Hispanic unemployment at all-time low under Trump

U.S. economy continues its strong performance
U.S. economy continues its strong performance

Ivanka Trump says Hispanic unemployment is at its lowest rate ever. She's right.

The president's daughter, a senior White House adviser, flagged the statistic Friday morning shortly after the Labor Department released November unemployment numbers.

The Hispanic unemployment rate fell to 4.7% last month, down from 4.8%. Overall U.S. unemployment remained at 4.1%, a 17-year low. The Labor Department has unemployment data broken down by race and ethnicity dating back to 1973.

"This Administration and @realDonaldTrump are working hard to create opportunities for all Americans," Ivanka Trump said. "...and we are just getting started!"

It's certainly good news for the Hispanic community, which makes up 17% of the U.S. labor market.

Some of the decline may be attributable to a slightly lower labor force participation rate for Hispanics, which remains at its lowest since May 2016. That rate looks at how many people are either working or actively looking for work. If it's down, it tends to indicate that an increased number of people have given up looking for a job, possibly because they've retired, gone back to school or are raising kids.

Hispanics are reaping the benefits of a strong job market, even as some remain concerned about their place in the country under a Trump presidency.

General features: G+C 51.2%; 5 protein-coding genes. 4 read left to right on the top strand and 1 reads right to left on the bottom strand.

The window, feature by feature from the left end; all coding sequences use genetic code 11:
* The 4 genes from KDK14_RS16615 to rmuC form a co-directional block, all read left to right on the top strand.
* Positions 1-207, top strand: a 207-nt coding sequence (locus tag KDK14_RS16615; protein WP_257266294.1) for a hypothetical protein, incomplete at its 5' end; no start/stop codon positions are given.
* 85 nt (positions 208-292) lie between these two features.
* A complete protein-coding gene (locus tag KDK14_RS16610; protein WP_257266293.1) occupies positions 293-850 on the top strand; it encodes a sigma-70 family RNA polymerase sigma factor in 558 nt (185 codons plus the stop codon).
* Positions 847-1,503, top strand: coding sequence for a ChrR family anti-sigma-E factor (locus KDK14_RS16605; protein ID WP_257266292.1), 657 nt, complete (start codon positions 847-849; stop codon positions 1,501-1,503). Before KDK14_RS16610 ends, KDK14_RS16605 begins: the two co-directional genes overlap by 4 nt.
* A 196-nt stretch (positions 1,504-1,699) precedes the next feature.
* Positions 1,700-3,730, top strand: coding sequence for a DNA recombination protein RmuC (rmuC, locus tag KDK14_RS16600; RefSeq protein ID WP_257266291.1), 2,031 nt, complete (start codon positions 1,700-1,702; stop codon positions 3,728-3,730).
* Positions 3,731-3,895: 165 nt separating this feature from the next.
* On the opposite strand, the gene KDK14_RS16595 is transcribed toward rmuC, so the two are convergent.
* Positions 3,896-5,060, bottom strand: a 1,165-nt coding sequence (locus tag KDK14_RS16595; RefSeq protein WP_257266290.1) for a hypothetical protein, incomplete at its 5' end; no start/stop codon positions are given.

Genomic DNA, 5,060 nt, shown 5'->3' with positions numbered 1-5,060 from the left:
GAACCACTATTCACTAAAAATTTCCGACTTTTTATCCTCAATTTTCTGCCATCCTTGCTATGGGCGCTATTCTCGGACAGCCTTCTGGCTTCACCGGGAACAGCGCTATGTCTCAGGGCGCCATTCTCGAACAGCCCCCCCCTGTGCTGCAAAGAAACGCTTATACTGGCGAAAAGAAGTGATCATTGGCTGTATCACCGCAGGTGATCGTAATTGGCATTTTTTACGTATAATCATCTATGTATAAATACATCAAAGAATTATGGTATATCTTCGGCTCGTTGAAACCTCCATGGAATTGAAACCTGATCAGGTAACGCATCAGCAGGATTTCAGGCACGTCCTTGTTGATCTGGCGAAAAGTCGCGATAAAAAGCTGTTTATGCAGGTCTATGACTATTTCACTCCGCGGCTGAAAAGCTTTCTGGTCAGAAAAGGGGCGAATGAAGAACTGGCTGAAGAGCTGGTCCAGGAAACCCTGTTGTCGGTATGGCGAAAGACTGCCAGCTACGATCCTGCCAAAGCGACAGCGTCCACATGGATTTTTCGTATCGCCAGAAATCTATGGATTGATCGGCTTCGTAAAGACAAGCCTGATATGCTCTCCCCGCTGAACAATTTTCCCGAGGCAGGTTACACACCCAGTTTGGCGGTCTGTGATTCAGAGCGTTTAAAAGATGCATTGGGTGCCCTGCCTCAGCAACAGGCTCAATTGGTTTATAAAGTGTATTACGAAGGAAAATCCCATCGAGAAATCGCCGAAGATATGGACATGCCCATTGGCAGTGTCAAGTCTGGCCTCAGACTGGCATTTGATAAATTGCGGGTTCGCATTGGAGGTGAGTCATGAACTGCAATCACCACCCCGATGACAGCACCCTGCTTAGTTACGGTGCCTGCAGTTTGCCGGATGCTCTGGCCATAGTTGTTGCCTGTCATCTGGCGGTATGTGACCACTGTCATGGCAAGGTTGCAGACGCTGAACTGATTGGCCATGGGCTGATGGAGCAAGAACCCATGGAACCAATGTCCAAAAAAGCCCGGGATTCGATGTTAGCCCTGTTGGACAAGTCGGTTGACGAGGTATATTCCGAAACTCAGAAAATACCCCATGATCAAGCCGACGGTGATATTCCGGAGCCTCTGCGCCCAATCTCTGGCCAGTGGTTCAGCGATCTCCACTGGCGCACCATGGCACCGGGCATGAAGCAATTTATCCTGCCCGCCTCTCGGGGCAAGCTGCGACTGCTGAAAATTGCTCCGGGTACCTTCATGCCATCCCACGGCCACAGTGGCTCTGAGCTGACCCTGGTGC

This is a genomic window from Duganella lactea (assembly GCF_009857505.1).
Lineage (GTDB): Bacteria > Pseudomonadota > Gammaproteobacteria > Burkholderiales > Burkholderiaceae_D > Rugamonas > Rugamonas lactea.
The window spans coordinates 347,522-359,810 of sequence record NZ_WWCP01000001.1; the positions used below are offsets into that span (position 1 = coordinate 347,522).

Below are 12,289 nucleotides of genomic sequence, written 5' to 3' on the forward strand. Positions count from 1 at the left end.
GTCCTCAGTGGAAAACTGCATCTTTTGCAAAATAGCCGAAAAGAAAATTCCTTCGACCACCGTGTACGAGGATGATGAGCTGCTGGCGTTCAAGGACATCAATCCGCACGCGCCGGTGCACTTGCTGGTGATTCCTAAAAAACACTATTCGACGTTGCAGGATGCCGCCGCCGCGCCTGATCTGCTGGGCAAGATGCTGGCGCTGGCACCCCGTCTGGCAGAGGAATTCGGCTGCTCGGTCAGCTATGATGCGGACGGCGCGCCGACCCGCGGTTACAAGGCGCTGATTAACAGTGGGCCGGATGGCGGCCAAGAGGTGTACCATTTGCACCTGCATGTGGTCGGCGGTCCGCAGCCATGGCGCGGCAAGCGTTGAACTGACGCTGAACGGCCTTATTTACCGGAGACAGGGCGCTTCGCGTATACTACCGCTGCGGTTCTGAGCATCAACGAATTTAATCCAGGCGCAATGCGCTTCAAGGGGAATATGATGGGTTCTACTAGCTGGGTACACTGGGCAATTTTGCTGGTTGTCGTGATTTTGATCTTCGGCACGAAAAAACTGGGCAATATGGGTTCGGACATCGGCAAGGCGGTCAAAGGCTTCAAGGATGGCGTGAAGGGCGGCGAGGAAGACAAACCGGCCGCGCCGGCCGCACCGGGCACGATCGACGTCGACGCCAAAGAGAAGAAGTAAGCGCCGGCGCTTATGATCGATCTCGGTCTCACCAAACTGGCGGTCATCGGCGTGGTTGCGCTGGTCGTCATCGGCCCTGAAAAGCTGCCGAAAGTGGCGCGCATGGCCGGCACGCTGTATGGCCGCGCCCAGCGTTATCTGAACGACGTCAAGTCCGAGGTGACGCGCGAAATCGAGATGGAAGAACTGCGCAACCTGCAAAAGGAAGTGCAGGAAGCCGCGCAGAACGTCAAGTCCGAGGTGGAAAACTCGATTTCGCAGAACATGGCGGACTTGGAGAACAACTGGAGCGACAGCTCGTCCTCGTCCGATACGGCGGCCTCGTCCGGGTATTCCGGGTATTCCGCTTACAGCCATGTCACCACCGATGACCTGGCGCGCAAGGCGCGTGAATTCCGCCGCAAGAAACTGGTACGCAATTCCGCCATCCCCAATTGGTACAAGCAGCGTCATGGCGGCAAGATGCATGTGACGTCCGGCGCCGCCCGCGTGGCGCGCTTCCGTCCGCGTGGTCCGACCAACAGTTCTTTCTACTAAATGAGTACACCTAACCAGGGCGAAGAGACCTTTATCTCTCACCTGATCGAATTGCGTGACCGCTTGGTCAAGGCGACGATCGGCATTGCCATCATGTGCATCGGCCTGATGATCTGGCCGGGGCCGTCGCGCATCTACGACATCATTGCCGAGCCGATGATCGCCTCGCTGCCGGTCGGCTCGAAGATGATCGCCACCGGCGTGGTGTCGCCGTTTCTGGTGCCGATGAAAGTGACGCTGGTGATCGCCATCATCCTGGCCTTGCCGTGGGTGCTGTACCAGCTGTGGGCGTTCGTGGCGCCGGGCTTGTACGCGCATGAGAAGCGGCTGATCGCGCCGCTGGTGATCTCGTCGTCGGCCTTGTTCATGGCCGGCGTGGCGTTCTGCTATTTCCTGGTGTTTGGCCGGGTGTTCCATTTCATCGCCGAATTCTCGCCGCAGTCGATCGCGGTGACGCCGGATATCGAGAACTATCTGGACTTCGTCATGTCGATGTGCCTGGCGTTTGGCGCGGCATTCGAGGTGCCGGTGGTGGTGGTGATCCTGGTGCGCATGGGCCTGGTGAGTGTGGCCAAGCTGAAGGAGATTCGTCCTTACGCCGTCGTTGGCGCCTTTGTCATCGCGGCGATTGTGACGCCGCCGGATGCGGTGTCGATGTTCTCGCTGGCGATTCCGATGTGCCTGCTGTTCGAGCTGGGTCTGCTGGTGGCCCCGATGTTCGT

The president has made cracking down on illegal immigration one of his top priorities, and spoke derisively about Mexicans during his campaign.

On jobs, at least, Hispanics in the Trump era are seeing improvement.

"Hispanics are more confident about their personal financial situation than the general public, and they're also more optimistic that their family's financial situation is going to improve in the next year," said Jens Manuel Krogstad, who studies Hispanic demographics for the Pew Research Center.

Related: Another strong jobs report

Despite this optimism, Hispanics have not fully recovered from the Great Recession, Krogstad said.

The homeownership rate for Hispanics was 46.1% in the most recent quarter, according to the Census Bureau. At its peak in 2007, the homeownership rate for Hispanics was 50.1%.

That figure remains much lower than the general U.S. rate of homeownership, which was 63.9% in the most recent quarter.

And large discrepancies remain between Hispanic men and women. The unemployment rate for Hispanic men was 3.8% last month. For women, it was 4.9%.

But the Hispanic unemployment rate is certainly lower than its post-recession peak of 13% in August 2009.

The unemployment rate for African Americans in November was 7.3% -- down from a post-recession high of 16.8% in March 2010.

"It is positive to see that for all these cases the unemployment rates of minorities have gone down substantially," said Robert Lerman, a fellow at the Urban Institute.

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